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By Kristy Siegfried @klsiegfried   |  27 September, 2018


Nearly 400,000 deaths from South Sudan conflict. An estimated 383,000 people have died as a result of South Sudan’s five-year civil war, according to a new report by the London School of Hygiene and Tropical Medicine. The researchers used census projections, mortality and other data to determine that half of the estimated deaths were caused by fighting between ethnic rivals while the other half were from disease, hunger and other causes exacerbated by the conflict. The number far surpasses earlier estimates and supports the authors’ argument that the humanitarian response in South Sudan needs to be strengthened. The violence has driven the continent’s largest refugee crisis, forcing a third of the population to flee their homes. Fighting between rebels and government forces resumed less than a week after the signing of South Sudan’s latest peace deal on 13 September. On Monday, rebels attacked a military convoy escorting a group of internally displaced people back to their home area in north-western Wau State.

EU inquiry into possible misuse of refugee funds managed by Greek authorities. The European Anti-Fraud Agency (OLAF) has confirmed that it’s investigating “alleged irregularities concerning the provision of EU-funded food for refugees in Greece” following information submitted by the European Commission’s directorate general of migration and home affairs in 2017. News of the inquiry emerged following the publication of an article in Greek newspaper, Fileleftheros, at the weekend alleging that businesspeople close to Defense Minister Panos Kammenos received some of the EU funding by over-charging for contracts relating to catering and plumbing.


Time running out to avoid famine in Yemen. Seventeen aid organizations issued a joint statement to the UN Human Rights Council on Wednesday warning that 8.4 million Yemenis are on the brink of starvation and that parties to the conflict “continue to deny or delay basic humanitarian services”. In this disturbing video, Al Jazeera reports from northern Yemen, where families with children suffering from severe malnutrition cannot afford to travel to the capital, Sana’a, to access specialist care. There are worries about how long it will take to open a promised humanitarian corridor between Sana’a and Al Hudaydah, where fighting continues to rage.

More businesses commit to helping refugees. From employing thousands of refugees to investing millions of dollars in skills training, technology and educational equipment, this week 20 global companies , including Microsoft, IKEA, H&M, Sodexo and Hilton, announced plans to help thousands of refugees. The new commitments were announced on the sidelines of the UN General Assembly at an event hosted by the Tent Partnership for Refugees and the World Bank. Microsoft announced that it will invest US$2 million in a partnership with UNHCR to bring digital learning and training opportunities to refugees, while Hissho Sushi said it would help 1,250 refugees to become franchise owners in locations throughout the United States by 2023.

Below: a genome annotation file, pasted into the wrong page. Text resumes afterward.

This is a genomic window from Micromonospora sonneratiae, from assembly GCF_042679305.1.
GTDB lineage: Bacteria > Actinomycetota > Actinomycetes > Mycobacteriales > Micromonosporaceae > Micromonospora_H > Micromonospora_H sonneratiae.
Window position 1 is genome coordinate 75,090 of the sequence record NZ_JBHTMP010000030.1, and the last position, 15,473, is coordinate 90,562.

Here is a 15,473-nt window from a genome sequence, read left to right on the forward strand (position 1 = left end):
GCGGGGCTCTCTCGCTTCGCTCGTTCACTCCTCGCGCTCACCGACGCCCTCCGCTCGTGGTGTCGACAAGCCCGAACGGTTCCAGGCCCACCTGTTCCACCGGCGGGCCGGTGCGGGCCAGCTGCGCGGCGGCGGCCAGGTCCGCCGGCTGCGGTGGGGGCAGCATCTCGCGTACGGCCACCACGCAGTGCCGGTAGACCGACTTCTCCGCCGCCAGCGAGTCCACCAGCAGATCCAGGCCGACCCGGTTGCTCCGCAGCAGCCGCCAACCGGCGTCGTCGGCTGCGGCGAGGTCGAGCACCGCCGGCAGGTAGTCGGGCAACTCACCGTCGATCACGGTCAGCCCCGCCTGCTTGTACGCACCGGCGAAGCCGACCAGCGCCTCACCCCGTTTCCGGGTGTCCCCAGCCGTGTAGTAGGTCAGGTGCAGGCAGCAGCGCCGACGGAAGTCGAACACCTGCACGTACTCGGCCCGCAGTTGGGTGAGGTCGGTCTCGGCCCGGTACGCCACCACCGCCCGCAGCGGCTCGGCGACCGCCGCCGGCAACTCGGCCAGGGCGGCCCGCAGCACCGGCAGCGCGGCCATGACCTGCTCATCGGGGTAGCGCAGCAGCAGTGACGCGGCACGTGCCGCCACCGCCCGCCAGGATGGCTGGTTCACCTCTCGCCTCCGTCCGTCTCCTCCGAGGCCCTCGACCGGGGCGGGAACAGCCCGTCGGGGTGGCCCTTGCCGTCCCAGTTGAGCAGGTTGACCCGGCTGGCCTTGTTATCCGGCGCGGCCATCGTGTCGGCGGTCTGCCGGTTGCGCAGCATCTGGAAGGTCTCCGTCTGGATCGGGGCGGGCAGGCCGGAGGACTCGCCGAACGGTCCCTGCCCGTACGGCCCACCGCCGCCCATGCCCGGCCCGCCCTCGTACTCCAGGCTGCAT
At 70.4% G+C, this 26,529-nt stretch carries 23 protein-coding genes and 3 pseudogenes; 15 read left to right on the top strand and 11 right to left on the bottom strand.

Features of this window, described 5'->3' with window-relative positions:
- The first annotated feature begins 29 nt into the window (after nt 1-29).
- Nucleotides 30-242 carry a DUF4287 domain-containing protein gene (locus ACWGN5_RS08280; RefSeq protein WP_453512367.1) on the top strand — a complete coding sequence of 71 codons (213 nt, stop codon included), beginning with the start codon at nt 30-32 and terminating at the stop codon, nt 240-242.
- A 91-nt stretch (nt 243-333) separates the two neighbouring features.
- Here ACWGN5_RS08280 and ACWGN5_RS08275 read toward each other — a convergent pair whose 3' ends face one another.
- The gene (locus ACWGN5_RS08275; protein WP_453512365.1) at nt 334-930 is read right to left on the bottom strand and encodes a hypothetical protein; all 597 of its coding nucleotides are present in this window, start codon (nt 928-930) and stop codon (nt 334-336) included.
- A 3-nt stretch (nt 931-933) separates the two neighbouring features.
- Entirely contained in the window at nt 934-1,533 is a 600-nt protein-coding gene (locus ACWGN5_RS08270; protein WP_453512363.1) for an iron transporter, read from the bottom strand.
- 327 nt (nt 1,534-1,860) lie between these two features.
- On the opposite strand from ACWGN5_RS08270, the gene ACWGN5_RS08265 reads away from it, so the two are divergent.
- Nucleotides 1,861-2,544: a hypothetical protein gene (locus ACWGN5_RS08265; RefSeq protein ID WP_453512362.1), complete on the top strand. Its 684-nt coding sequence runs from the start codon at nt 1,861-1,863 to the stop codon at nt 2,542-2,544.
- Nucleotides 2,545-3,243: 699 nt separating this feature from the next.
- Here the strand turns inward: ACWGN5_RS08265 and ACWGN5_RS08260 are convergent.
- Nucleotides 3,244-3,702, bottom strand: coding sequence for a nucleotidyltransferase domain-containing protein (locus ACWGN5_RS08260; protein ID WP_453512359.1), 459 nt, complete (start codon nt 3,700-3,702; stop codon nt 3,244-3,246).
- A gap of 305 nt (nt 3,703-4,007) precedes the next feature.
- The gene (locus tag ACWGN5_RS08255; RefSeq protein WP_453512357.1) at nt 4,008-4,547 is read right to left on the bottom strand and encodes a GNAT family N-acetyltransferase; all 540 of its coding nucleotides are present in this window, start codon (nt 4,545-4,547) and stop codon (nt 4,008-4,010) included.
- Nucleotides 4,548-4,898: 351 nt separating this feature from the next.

Photography competition boosts UK campaign to reunite child refugees with families. Proposed legislation that would give child refugees in the UK the right to sponsor close family members to join them passed its second reading in Parliament in March, but the government has been accused of “dragging its heels ” to prevent the Refugee Family Reunion Bill from progressing. Amnesty UK together with UNHCR, Oxfam, the Refugee Council and the British Red Cross yesterday launched a competition to celebrate family life using photos submitted from across the country to create the UK’s Biggest Family Photo Album. The photos will then be presented to the Home Secretary along with a petition urging him to change the rules governing refugee family reunion.


Until recently, South Sudanese refugees living in remote settlements in Uganda struggled to stay in touch with family members back home because of poor or non-existent mobile phone coverage. But over the past year, mobile providers have installed cell towers across the region, bringing mobile coverage and internet to millions of refugees and local Ugandans for the first time.


Nearly 190,000 South Sudanese people are thought to have died of violent injuries between December 2013 and April 2018.